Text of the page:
Reduce qualified immunity for the city/county and call it a day.
 

WillametteWill

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Disagree, since I'm not bloody likely to EVER get shot by any kind of local popo, but a public employee can take my house, my car, my grandkids, raise my tax so much that it soaks up all my savings, send me to prison for having a brace on my shortie, keep me from visiting my wife in the nursing home or visiting friends or going to church, make me wear a mask, make me lock up my firearms when they are not on my person, make me get a permit and pay a fee to install a lawn sprinkler system or to build a garden shed or remodel my bath/kitchen, limit my ammo purchases, tax my ammo, tax my mileage, tell me when and where and how much to pay to hunt or fish and price said licenses out of my reach, force me to share my home with indigents, start wars with nuclear armed countries, and on and on, ad nauseum. Bloody high-minded civic azzholes!!!!!!!
This is gold right here and so true. I get that the consequences likely referred to by @USMC1911 like death and imprisonment are severe. Life and death actions by LE are split second most of the time and imprisonment have numerous layers to help assure people's rights.

With politicians and cubicle workers (strictly referring to the bad ones) they can hide behind the big machine and make our lives miserable. There couldn't be a better example than what is going on right now. They make horrible policies that years later other poor employees get to say, "But we have always done it that way." I have nothing but praise for civil servants who actually take their jobs seriously and fix things that need fixing, I've been blessed to work with many over the years. I've also had to un-bubblegum messes left by the bad ones to help the public as well. Whenever I received a call at my desk from a frustrated citizen because they had been transferred all around the department, I made it a point that it stopped with me and I figured out how to help them.
 

bbbass

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This is gold right here and so true. I get that the consequences likely referred to by @USMC1911 like death and imprisonment are severe.
Yup.

My point, which I'm sure you get but I want to restate, is that tho the "potential" for a LE interaction to go wrong is serious and severe... they don't have much interface with MY life, so there really is not much potential at all in my case. However, public employees interface with my life every day on every plane of my existence. They are, and have been, doing much harm, and the "potential" for harm is serious and severe due to the breadth and depth of their interface with EVERYBODY'S lives on a daily basis. Not just the occasional contact with LE. Which the last time for me was when I got pulled over by a very nice and respectful, typical of our local PD, officer for having a headlight out. I was kind to her and she was kind to me. Don't make trouble, generally won't be none. Sorry for those that live in densely populated areas where policing might be different. Or next to gangstas, been there done that, I moved. Not my circus, not my monkeys!!!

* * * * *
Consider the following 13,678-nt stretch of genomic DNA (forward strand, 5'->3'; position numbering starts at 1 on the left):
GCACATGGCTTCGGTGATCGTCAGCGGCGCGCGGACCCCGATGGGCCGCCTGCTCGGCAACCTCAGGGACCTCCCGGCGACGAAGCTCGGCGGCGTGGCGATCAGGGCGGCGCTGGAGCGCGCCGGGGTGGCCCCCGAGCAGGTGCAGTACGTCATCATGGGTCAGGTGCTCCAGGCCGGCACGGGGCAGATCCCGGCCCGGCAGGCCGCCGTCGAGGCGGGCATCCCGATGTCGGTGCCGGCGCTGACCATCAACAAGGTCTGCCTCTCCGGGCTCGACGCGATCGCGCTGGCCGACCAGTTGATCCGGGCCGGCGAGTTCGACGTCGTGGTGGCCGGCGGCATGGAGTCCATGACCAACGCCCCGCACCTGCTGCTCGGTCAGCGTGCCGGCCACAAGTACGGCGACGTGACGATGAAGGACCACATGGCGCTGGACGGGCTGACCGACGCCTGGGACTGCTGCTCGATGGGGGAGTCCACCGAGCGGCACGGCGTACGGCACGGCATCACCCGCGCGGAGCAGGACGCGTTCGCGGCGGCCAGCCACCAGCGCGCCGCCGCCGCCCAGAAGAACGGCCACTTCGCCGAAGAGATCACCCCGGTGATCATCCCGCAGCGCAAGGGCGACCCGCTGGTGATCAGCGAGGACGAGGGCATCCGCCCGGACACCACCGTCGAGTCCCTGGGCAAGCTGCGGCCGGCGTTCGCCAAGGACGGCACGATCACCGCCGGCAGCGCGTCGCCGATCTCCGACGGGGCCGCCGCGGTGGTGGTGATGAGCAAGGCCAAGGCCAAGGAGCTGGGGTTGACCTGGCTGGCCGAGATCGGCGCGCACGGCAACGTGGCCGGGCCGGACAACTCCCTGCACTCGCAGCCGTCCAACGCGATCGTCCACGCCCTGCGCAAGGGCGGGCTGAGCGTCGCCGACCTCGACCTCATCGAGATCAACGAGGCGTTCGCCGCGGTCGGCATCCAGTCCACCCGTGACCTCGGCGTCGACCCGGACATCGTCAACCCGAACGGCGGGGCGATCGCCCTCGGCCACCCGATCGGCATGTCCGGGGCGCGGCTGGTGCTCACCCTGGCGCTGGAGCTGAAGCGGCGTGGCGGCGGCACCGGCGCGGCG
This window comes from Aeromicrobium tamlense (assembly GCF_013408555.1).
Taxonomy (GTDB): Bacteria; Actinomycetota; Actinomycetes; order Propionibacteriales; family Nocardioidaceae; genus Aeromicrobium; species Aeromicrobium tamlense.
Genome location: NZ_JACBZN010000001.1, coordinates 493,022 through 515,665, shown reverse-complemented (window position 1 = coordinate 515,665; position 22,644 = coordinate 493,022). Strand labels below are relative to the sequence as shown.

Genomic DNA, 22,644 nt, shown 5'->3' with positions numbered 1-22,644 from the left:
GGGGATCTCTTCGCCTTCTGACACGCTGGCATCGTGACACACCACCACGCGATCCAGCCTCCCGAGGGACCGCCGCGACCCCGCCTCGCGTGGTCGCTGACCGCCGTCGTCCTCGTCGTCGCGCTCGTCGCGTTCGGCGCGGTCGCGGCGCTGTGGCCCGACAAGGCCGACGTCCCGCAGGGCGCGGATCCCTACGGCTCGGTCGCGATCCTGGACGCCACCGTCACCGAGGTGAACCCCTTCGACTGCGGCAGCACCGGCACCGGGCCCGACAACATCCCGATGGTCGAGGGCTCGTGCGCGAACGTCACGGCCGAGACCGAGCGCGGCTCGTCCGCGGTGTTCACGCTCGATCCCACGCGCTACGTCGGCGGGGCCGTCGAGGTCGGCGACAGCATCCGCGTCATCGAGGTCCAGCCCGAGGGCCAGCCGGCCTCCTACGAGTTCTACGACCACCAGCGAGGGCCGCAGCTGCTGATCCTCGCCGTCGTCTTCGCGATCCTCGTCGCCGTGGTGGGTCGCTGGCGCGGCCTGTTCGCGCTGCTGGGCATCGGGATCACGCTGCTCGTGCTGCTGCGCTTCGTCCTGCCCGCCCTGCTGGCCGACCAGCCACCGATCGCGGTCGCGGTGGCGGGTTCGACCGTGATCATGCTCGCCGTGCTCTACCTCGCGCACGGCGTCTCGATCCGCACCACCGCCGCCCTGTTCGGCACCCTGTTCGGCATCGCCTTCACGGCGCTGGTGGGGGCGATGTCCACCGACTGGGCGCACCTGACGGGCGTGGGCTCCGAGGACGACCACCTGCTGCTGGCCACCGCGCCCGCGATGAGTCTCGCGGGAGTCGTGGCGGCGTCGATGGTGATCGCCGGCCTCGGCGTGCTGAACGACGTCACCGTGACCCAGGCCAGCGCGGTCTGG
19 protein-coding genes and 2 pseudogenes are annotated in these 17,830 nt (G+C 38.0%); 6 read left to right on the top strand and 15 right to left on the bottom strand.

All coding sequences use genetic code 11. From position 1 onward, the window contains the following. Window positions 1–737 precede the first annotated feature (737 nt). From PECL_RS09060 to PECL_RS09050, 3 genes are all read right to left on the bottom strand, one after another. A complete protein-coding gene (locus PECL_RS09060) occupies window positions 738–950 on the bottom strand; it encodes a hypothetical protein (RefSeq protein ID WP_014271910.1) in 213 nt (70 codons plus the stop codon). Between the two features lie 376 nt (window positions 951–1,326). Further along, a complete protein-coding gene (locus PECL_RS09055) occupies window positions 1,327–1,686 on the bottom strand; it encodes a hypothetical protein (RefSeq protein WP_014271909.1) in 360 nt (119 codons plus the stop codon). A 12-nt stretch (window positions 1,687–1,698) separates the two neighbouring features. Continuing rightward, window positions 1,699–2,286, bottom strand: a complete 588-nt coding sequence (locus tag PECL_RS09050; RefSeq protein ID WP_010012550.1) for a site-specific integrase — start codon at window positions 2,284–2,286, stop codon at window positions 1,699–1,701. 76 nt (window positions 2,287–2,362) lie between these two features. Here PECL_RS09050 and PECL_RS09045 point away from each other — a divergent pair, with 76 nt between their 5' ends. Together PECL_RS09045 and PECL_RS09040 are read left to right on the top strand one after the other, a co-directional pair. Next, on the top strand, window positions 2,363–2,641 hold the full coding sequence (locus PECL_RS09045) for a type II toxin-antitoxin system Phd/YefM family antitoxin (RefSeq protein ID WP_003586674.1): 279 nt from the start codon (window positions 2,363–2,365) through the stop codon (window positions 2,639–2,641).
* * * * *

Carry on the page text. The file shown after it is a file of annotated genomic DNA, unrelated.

Andy54Hawken

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One thing that I truly dislike is when folks who aren't doing the job....
Want to tell those who are , how to do their job.

While I understand the need for standards and accountability if you ain't doing my job , or have any real practical experience with it , don't tell my how to do it or what my standards should be.*

*Granted I am not in law enforcement....but , like law enforcement , my job and job performance are often judged by others , who have no real idea of what it is that I actually do and how I have to go about it.

Now please don't read into my statement here....

I am just saying that some professions are often judged by those who don't have a clue about the job as well as being critiqued with unrealistic expectations , demands and conditions.

Again standards and accountability are needed....but they need to be tempered with real world experiences that fit into a given situation.
Andy
 

WillametteWill

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Let me provide an example of the unintended consequences of eliminating qualified immunity. Officer pulls over a car for suspected driving under the influence. Conducts field sobriety tests. Can tell the person has been drinking but does not think there is enough probable cause to arrest. But this is very much a judgement call. You cannot compel a person to take a chemical test before an arrest (you cannot require them to even perform field sobriety tests).

Officer does not arrest them but advises them that they likely should not be driving (but can't make them not drive). Guy drives away, gets in crash, kills / injures another person. Turns out he was over the legal limit. Should the officer be sued for this?